I got my mitts on a Raspberry Pi Zero just after Christmas in a trade agreement (thanks slug). It’s been sitting here staring me in the face waiting for a job to do. About the same time the zero came, deeice was plotting to try out a modified u-boot on the zipit that squeezes a little more space out of the internal flash. Unfortunately, we haven’t got it working as intended yet. In the process deeice managed to brick one zipit by mistake and I bricked one after compiling some probably incomplete source code. Someone posted a link about using the Raspberry Pi as a JTAG debugger and since deeice got a Raspberry Pi for Christmas I figured this is a good chance to force him into getting a soldering iron and using it. :-D
Most of the links I found about using the Pi for JTAG were fairly old instructions. OpenOCD now has builtin support for the Pi as a debugger and it’s easier to setup. I still don’t have a Mini HDMI adapter so I did this all via serial and wifi. I downloaded the latest Raspbian Jessie Lite and booted up the Zero. First thing (after getting wifi connected) was to install openocd (v0.8.0 in Jessie):
pi@raspberrypi:~$ sudo apt-get update
pi@raspberrypi:~$ sudo apt-get install -y openocd
I chose to use an 8 pin double row dupont header to keep all the pins together. We only need 7 pins but we can add 3.3v on the remaining pin for use on some other JTAG-able device. The image above shows “raspi gpio #” vs “raspi header pin #” vs “jtag function” vs “my wire color”. Labeled JTAG pinout image courtesy sweetlilmre. The next step was to modify the Raspberry Pi openocd config for my home made cable.
pi@raspberrypi:~$ cp /usr/share/openocd/scripts/interface/raspberrypi-native.cfg ./
- or use mine -
pi@raspberrypi:~$ wget http://mozzwald.com/zipit/jtag/raspberrypi-native.cfg
and modify the contents (Note: I had to clock the pi cpu at 700MHz and I couldn’t get reliable flash writing with adapter_khz above 16):
# Config for using Raspberry Pi’s expansion header
# This is best used with a fast enough buffer but also
# is suitable for direct connection if the target voltage
# matches RPi’s 3.3V and the cable is short enough.
# Do not forget the GND connection, pin 6 of the expansion header.
# Transition delay calculation: SPEED_COEFF/khz - SPEED_OFFSET
# These depend on system clock, calibrated for stock 700MHz
# bcm2835gpio_speed SPEED_COEFF SPEED_OFFSET
bcm2835gpio_speed_coeffs 113714 28
# Each of the JTAG lines need a gpio number set: tck tms tdi tdo
# Header pin numbers: 23 22 19 21
bcm2835gpio_jtag_nums 11 25 10 9
# If you define trst or srst, use appropriate reset_config
# Header pin numbers: TRST - 24, SRST - 18
reset_config trst_and_srst separate
Next we create our Zipit Z2 specific config (or use mine):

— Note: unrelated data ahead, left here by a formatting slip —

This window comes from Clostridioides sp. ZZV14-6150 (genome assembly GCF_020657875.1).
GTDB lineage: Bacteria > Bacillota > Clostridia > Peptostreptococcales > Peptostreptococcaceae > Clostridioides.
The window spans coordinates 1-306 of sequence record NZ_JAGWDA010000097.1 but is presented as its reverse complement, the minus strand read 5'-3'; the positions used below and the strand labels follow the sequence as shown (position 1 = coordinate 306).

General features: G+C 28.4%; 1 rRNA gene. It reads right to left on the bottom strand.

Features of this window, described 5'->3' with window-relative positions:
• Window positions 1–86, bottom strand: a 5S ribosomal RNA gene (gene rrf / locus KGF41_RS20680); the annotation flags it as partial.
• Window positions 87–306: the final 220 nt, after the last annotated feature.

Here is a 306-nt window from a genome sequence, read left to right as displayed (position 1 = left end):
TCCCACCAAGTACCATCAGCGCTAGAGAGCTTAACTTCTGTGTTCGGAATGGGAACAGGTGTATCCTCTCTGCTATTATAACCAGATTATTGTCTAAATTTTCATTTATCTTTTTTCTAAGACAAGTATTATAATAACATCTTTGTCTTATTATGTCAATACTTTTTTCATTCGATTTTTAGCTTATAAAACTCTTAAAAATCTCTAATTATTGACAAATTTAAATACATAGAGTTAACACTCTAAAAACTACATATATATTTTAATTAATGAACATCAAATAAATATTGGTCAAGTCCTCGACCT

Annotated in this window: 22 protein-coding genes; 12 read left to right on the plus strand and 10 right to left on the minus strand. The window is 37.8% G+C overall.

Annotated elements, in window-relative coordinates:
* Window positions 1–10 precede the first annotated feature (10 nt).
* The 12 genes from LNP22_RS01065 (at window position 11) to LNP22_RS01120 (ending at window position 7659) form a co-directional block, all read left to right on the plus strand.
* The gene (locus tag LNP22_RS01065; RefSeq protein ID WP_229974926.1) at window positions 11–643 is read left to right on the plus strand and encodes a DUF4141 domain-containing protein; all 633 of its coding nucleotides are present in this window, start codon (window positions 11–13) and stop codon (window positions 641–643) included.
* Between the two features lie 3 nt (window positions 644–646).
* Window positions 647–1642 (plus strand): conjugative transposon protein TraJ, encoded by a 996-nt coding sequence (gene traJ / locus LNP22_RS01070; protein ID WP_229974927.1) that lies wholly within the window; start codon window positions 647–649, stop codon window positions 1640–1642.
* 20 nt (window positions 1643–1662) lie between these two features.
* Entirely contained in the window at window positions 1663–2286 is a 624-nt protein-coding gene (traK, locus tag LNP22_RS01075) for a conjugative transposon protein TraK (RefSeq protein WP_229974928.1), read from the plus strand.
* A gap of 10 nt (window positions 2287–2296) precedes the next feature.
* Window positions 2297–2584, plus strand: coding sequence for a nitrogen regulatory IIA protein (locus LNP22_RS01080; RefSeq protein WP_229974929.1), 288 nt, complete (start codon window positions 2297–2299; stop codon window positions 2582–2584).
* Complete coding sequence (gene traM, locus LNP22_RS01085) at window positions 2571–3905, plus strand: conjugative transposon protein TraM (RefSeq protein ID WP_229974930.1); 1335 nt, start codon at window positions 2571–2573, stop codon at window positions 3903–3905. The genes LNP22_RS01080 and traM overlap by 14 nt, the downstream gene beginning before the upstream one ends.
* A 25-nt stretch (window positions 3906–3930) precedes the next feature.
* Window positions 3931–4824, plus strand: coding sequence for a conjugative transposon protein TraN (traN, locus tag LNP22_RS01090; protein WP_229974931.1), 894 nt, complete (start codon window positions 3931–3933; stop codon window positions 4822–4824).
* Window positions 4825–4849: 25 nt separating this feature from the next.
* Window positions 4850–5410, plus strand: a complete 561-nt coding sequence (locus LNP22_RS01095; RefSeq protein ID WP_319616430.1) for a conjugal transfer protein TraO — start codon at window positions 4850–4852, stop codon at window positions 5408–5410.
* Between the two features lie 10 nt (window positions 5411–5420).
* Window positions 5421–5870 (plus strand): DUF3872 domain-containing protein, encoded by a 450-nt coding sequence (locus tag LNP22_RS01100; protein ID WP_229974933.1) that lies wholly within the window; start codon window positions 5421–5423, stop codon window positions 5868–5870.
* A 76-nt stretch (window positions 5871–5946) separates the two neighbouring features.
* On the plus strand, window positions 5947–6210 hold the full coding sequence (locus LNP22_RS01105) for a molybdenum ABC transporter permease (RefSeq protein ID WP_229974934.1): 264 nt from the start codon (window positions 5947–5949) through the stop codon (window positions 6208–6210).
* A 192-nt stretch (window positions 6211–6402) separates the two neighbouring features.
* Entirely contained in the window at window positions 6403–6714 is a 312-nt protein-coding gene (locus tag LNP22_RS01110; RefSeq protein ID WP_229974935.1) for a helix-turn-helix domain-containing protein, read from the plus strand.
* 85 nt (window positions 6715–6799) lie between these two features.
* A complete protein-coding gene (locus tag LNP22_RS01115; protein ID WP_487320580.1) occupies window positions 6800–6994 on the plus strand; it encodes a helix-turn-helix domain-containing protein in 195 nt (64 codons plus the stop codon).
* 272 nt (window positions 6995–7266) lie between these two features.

# Config for ZipitZ2 - zipitz2.cfg
jtag newtap pxa270 cpu -irlen 7 -ircapture 0x1 -irmask 0x7f -expected-id 0x49265013 -expected-id 0x79265013
target create pxa270.cpu xscale -endian little -chain-position pxa270.cpu -variant pxa27x
# maps to PXA internal RAM.
pxa270.cpu configure -work-area-phys 0x5c000000 -work-area-size 0x10000 -work-area-backup 0
# 8Mb Flash Bank
flash bank pxa270.flash cfi 0x00000000 0x0800000 2 2 pxa270.cpu
After the Zipit is soldered correctly to the JTAG cable, connect it to the Pi. Plug a power cable into the Zipit. Now we are ready to JTAG. Start by running openocd.
pi@raspberrypi:~$ sudo openocd -f raspberrypi-native.cfg -f zipitz2.cfg
Open On-Chip Debugger 0.8.0 (2014-10-31-08:03)
Licensed under GNU GPL v2
For bug reports, read
Info : only one transport option; autoselect ‘jtag’
BCM2835 GPIO config: tck = 11, tms = 25, tdi = 10, tdi = 9
BCM2835 GPIO config: trst = 8
BCM2835 GPIO config: srst = 24
trst_and_srst separate srst_gates_jtag trst_push_pull srst_open_drain connect_deassert_srst
adapter speed: 16 kHz
Info : pxa270.cpu: hardware has 2 breakpoints and 2 watchpoints
Info : clock speed 16 kHz
Info : JTAG tap: pxa270.cpu tap/device found: 0x79265013 (mfg: 0x009, part: 0x9265, ver: 0x7)
Next, open another terminal and we will connect via telnet to openocd.
pi@raspberrypi:~$ telnet localhost 4444
Connected to localhost.
Escape character is ‘^]’.
Open On-Chip Debugger
The following steps are used to flash a new bootloader (Note: The commands are in green. The red is an error that always appears. The magenta must show “Supervisor” and not “User”)
JTAG tap: pxa270.cpu tap/device found: 0x79265013 (mfg: 0x009, part: 0x9265, ver: 0x7)
Bad value ‘00’ captured during DR or IR scan:
JTAG error while writing DCSR
target state: halted
target halted in ARM state due to debug-request, current mode: Supervisor
cpsr: 0x380000d3 pc: 0x00000000
MMU: disabled, D-Cache: disabled, I-Cache: disabled
> flash probe 0
Flash Manufacturer/Device: 0x0089 0x8865
flash ‘cfi’ found at 0x00000000
> flash write_image erase unlock zipit-env8k-uboot/zipit-env8k-uboot.bin 0
auto erase enabled
auto unlock enabled
wrote 196608 bytes from file zipit-env8k-uboot/zipit-env8k-uboot.bin in 102.052246s (1.881 KiB/s)
Occasionally the flash would fail with an error:
> flash write_image erase unlock u-boot-z2-tiny/u-boot-z2-tiny.bin 0
auto erase enabled
auto unlock enabled
timed out while waiting for target halted
target not halted
target not halted
Execution of flash algorythm failed. Can’t fall back. Please report.
error writing to flash at address 0x00000000 at offset 0x00000000
in procedure ‘flash’
..but subsequent tries worked fine. It might be timing related. Also, I ended up adding an additional ground wire which reduced the failure rate even more.